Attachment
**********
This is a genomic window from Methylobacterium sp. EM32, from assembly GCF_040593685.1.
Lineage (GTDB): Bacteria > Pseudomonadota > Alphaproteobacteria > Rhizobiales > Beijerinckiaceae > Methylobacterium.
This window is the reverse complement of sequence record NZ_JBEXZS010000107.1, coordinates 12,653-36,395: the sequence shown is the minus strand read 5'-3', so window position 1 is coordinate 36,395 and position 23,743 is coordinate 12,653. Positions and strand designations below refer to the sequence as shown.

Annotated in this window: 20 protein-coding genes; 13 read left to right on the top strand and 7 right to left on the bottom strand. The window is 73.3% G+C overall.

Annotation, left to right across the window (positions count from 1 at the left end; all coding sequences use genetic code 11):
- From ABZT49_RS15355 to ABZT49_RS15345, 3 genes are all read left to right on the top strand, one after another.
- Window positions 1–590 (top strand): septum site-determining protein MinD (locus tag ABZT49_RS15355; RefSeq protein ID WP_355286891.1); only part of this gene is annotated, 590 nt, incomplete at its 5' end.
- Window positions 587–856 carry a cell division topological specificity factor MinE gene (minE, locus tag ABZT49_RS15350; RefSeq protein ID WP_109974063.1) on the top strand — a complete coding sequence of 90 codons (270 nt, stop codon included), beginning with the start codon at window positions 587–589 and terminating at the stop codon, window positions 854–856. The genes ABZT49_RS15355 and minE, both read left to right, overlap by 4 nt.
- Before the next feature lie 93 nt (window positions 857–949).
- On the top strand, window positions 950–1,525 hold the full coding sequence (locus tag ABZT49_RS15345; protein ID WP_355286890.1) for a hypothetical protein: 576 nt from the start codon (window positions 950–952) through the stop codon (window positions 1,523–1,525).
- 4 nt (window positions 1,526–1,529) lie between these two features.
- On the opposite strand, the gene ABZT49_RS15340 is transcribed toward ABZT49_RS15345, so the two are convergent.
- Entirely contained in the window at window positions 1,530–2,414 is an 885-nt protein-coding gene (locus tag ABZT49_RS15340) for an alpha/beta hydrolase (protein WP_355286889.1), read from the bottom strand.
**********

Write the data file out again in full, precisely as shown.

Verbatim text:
This is a genomic window from Methylobacterium sp. EM32, from assembly GCF_040593685.1.
Lineage (GTDB): Bacteria > Pseudomonadota > Alphaproteobacteria > Rhizobiales > Beijerinckiaceae > Methylobacterium.
This window is the reverse complement of sequence record NZ_JBEXZS010000107.1, coordinates 12,653-36,395: the sequence shown is the minus strand read 5'-3', so window position 1 is coordinate 36,395 and position 23,743 is coordinate 12,653. Positions and strand designations below refer to the sequence as shown.

Annotated in this window: 20 protein-coding genes; 13 read left to right on the top strand and 7 right to left on the bottom strand. The window is 73.3% G+C overall.

Annotation, left to right across the window (positions count from 1 at the left end; all coding sequences use genetic code 11):
- From ABZT49_RS15355 to ABZT49_RS15345, 3 genes are all read left to right on the top strand, one after another.
- Window positions 1–590 (top strand): septum site-determining protein MinD (locus tag ABZT49_RS15355; RefSeq protein ID WP_355286891.1); only part of this gene is annotated, 590 nt, incomplete at its 5' end.
- Window positions 587–856 carry a cell division topological specificity factor MinE gene (minE, locus tag ABZT49_RS15350; RefSeq protein ID WP_109974063.1) on the top strand — a complete coding sequence of 90 codons (270 nt, stop codon included), beginning with the start codon at window positions 587–589 and terminating at the stop codon, window positions 854–856. The genes ABZT49_RS15355 and minE, both read left to right, overlap by 4 nt.
- Before the next feature lie 93 nt (window positions 857–949).
- On the top strand, window positions 950–1,525 hold the full coding sequence (locus tag ABZT49_RS15345; protein ID WP_355286890.1) for a hypothetical protein: 576 nt from the start codon (window positions 950–952) through the stop codon (window positions 1,523–1,525).
- 4 nt (window positions 1,526–1,529) lie between these two features.
- On the opposite strand, the gene ABZT49_RS15340 is transcribed toward ABZT49_RS15345, so the two are convergent.
- Entirely contained in the window at window positions 1,530–2,414 is an 885-nt protein-coding gene (locus tag ABZT49_RS15340) for an alpha/beta hydrolase (protein WP_355286889.1), read from the bottom strand.